*These documents may be accessed electronically on NSF's Web site at http://www.nsf.gov/home/grants/grants_gac.htm. Paper copies may be obtained from the NSF Publications Clearinghouse, telephone (301) 947-2722 or by e-mail from email@example.com.
More comprehensive information on NSF Award Conditions is contained in the NSF Grant Policy Manual (GPM) Chapter II, available electronically on the NSF Web site at http://www.nsf.gov/cgi-bin/getpub?gpm. The GPM is also for sale through the Superintendent of Documents, Government Printing Office (GPO), Washington, DC 20402. The telephone number at GPO for subscription information is (202) 512-1800. The GPM may be ordered through the GPO Web site at http://www.gpo.gov.
C. Reporting Requirements
For all multi-year grants (including both standard and continuing grants), the PI must submit an annual project report to the cognizant Program Officer at least 90 days before the end of the current budget period.
Within 90 days after the expiration of an award, the PI also is required to submit a final project report. Approximately 30 days before expiration, NSF will send a notice to remind the PI of the requirement to file the final project report. Failure to provide final technical reports delays NSF review and processing of pending proposals for that PI. PIs should examine the formats of the required reports in advance to assure availability of required data.
NSF has implemented an electronic project reporting system, available through FastLane. This system permits electronic submission and updating of project reports, including information on project participants (individual and organizational), activities and findings, publications, and other specific products and contributions. PIs will not be required to re-enter information previously provided, either with a proposal or in earlier updates using the electronic system.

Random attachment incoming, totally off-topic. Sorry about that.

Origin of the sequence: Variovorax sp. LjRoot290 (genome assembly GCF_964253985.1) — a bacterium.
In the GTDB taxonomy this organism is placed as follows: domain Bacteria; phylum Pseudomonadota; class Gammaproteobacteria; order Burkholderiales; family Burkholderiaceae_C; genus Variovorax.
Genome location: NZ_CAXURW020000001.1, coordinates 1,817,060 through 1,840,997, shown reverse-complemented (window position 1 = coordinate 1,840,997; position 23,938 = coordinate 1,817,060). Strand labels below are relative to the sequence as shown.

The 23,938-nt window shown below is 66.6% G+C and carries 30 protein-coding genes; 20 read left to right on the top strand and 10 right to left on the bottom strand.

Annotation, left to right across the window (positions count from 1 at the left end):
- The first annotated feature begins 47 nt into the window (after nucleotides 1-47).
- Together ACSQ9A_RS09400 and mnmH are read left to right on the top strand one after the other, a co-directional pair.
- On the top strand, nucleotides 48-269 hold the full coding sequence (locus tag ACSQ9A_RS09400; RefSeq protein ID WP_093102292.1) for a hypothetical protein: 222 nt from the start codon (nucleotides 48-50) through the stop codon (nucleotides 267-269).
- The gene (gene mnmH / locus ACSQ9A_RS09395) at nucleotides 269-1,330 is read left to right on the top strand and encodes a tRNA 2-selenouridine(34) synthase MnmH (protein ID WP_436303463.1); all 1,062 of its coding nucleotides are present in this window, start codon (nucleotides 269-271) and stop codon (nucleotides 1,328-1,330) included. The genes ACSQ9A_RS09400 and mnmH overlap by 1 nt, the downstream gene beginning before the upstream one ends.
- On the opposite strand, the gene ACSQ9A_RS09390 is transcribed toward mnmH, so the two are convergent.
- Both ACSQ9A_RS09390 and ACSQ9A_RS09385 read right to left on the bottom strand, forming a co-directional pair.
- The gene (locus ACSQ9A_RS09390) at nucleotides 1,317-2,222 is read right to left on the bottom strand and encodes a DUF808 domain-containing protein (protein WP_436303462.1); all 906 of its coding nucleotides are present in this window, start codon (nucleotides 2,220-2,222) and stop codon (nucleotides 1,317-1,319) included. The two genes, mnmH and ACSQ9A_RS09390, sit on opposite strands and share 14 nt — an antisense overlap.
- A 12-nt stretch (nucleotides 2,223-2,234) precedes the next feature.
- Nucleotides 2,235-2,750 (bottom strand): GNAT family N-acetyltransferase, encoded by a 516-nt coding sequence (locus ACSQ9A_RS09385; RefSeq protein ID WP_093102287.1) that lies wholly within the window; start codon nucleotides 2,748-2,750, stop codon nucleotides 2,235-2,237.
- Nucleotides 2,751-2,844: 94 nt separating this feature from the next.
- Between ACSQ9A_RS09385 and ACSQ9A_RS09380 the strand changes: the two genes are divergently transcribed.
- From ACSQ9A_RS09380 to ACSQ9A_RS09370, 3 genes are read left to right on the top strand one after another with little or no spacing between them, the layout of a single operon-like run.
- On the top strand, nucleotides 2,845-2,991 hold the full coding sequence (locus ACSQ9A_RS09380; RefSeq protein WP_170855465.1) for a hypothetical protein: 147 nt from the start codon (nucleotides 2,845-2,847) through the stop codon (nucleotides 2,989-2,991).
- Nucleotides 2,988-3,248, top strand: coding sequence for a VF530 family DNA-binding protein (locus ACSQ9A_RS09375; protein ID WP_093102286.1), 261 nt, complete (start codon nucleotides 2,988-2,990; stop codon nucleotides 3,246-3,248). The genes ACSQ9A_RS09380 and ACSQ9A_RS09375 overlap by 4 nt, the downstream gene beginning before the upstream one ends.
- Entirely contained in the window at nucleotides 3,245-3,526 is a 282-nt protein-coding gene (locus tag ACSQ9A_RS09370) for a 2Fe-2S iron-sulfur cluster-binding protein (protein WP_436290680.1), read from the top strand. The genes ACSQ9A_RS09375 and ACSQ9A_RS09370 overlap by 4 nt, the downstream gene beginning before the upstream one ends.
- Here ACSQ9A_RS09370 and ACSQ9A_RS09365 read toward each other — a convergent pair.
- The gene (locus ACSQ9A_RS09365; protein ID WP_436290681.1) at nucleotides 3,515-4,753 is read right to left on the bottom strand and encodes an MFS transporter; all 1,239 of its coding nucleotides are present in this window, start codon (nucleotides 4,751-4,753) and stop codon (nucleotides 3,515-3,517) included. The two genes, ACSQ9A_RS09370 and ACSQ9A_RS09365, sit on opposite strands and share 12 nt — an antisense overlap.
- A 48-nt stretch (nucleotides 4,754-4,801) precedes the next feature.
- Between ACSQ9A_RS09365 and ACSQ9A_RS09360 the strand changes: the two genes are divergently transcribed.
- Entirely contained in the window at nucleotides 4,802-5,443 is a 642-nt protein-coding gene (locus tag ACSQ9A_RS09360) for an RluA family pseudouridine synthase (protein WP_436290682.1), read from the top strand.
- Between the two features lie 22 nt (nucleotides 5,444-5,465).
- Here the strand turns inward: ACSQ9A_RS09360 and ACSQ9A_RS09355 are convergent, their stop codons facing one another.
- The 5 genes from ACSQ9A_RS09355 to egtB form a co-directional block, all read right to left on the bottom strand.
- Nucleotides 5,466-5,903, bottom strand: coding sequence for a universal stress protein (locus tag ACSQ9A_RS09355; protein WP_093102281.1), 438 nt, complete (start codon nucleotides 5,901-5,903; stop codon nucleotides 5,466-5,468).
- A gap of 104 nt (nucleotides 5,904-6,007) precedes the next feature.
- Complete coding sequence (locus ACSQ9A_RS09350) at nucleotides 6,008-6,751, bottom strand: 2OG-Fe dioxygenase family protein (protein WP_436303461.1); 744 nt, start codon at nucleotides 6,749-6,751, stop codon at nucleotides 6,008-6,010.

The NSF Guide to Programs is a compilation of funding for research and education in science, mathematics, and engineering. The NSF Guide to Programs is available electronically at http://www.nsf.gov/cgi-bin/getpub?gp. General descriptions of NSF programs, research areas, and eligibility information for proposal submission are provided in each chapter.
Many NSF programs offer announcements or solicitations concerning specific proposal requirements. To obtain additional information about these requirements, contact the appropriate NSF program offices. Any changes in NSF's fiscal year programs occurring after press time for the Guide to Programs will be announced in the NSF E-Bulletin, which is updated daily on the NSF web site at http://www.nsf.gov/home/ebulletin, and in individual program announcements/solicitations. Subscribers can also sign up for NSF's Custom News Service (http://www.nsf.gov/home/cns/start.htm) to be notified of new funding opportunities that become available.
The National Science Foundation (NSF) funds research and education in most fields of science and engineering. Awardees are wholly responsible for conducting their project activities and preparing the results for publication. Thus, the Foundation does not assume responsibility for such findings or their interpretation.